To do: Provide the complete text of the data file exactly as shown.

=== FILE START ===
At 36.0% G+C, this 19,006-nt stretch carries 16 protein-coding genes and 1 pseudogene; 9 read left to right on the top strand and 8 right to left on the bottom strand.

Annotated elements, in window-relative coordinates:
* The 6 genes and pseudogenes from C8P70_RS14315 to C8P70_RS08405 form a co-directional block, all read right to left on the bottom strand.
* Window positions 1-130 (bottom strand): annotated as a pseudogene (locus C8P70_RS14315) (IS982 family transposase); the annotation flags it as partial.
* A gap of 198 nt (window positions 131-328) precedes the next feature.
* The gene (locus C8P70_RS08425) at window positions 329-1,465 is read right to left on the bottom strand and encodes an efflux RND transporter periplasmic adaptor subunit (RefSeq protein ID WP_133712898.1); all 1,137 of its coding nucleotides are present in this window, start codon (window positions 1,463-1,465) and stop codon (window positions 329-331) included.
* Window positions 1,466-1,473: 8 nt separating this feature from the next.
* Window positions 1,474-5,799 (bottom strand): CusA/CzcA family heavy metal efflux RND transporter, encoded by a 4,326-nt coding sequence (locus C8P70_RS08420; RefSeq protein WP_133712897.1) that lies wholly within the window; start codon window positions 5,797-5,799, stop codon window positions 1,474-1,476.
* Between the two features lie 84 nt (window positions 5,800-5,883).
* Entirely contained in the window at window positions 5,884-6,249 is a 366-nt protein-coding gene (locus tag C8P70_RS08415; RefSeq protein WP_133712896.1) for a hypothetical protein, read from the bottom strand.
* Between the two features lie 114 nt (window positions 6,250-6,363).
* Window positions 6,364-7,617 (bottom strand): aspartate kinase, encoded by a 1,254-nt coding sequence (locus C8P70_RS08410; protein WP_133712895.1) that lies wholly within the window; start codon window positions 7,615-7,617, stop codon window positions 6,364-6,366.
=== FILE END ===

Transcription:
At 36.0% G+C, this 19,006-nt stretch carries 16 protein-coding genes and 1 pseudogene; 9 read left to right on the top strand and 8 right to left on the bottom strand.

Annotated elements, in window-relative coordinates:
* The 6 genes and pseudogenes from C8P70_RS14315 to C8P70_RS08405 form a co-directional block, all read right to left on the bottom strand.
* Window positions 1-130 (bottom strand): annotated as a pseudogene (locus C8P70_RS14315) (IS982 family transposase); the annotation flags it as partial.
* A gap of 198 nt (window positions 131-328) precedes the next feature.
* The gene (locus C8P70_RS08425) at window positions 329-1,465 is read right to left on the bottom strand and encodes an efflux RND transporter periplasmic adaptor subunit (RefSeq protein ID WP_133712898.1); all 1,137 of its coding nucleotides are present in this window, start codon (window positions 1,463-1,465) and stop codon (window positions 329-331) included.
* Window positions 1,466-1,473: 8 nt separating this feature from the next.
* Window positions 1,474-5,799 (bottom strand): CusA/CzcA family heavy metal efflux RND transporter, encoded by a 4,326-nt coding sequence (locus C8P70_RS08420; RefSeq protein WP_133712897.1) that lies wholly within the window; start codon window positions 5,797-5,799, stop codon window positions 1,474-1,476.
* Between the two features lie 84 nt (window positions 5,800-5,883).
* Entirely contained in the window at window positions 5,884-6,249 is a 366-nt protein-coding gene (locus tag C8P70_RS08415; RefSeq protein WP_133712896.1) for a hypothetical protein, read from the bottom strand.
* Between the two features lie 114 nt (window positions 6,250-6,363).
* Window positions 6,364-7,617 (bottom strand): aspartate kinase, encoded by a 1,254-nt coding sequence (locus C8P70_RS08410; protein WP_133712895.1) that lies wholly within the window; start codon window positions 7,615-7,617, stop codon window positions 6,364-6,366.